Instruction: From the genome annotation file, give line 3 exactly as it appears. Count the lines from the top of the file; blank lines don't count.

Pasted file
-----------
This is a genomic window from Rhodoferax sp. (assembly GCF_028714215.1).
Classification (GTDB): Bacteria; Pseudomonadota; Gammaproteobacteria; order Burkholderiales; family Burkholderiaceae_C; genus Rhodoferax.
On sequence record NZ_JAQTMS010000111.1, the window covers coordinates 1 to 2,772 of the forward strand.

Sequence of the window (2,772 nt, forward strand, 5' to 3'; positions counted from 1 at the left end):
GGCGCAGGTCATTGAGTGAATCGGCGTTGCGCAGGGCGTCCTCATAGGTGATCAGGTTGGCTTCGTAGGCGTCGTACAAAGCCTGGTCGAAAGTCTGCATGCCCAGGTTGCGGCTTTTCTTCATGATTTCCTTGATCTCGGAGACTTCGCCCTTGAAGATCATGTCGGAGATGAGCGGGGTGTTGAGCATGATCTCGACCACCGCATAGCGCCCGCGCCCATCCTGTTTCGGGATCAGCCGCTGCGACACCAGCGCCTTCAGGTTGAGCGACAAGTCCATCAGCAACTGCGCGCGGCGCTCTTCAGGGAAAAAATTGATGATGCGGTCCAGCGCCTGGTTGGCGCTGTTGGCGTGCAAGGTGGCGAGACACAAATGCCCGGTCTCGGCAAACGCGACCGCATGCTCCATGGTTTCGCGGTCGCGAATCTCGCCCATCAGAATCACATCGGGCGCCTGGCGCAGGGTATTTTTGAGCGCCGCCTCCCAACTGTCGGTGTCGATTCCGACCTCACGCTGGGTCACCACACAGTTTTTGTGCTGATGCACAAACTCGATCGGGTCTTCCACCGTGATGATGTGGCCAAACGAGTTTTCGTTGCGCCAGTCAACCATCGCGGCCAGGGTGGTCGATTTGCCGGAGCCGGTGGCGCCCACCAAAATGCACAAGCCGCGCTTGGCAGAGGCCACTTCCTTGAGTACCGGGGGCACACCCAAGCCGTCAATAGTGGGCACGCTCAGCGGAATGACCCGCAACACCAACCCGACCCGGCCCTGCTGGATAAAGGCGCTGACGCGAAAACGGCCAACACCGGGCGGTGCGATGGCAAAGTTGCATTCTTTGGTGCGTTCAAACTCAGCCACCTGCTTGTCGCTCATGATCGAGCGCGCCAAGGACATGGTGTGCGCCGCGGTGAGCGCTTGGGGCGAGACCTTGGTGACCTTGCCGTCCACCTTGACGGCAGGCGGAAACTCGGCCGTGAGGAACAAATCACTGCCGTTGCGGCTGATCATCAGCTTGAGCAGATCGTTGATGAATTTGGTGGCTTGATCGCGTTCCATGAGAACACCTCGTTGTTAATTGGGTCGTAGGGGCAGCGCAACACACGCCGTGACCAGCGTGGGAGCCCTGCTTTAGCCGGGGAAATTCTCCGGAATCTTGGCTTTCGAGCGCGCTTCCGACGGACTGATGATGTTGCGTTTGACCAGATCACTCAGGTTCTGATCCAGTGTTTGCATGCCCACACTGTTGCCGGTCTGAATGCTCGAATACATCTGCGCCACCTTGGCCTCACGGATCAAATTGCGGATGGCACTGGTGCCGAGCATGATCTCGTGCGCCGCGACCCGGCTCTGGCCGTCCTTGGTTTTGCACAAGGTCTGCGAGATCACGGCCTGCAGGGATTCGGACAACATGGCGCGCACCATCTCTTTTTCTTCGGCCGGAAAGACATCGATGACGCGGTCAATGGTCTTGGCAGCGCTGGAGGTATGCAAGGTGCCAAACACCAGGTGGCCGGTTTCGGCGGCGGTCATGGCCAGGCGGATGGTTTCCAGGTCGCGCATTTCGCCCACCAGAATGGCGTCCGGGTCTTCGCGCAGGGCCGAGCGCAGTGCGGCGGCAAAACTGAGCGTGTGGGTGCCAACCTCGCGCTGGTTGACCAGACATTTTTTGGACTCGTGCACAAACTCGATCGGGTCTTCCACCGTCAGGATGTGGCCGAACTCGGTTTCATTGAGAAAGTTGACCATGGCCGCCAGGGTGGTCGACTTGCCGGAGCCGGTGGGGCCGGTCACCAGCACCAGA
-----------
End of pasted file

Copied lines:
On sequence record NZ_JAQTMS010000111.1, the window covers coordinates 1 to 2,772 of the forward strand.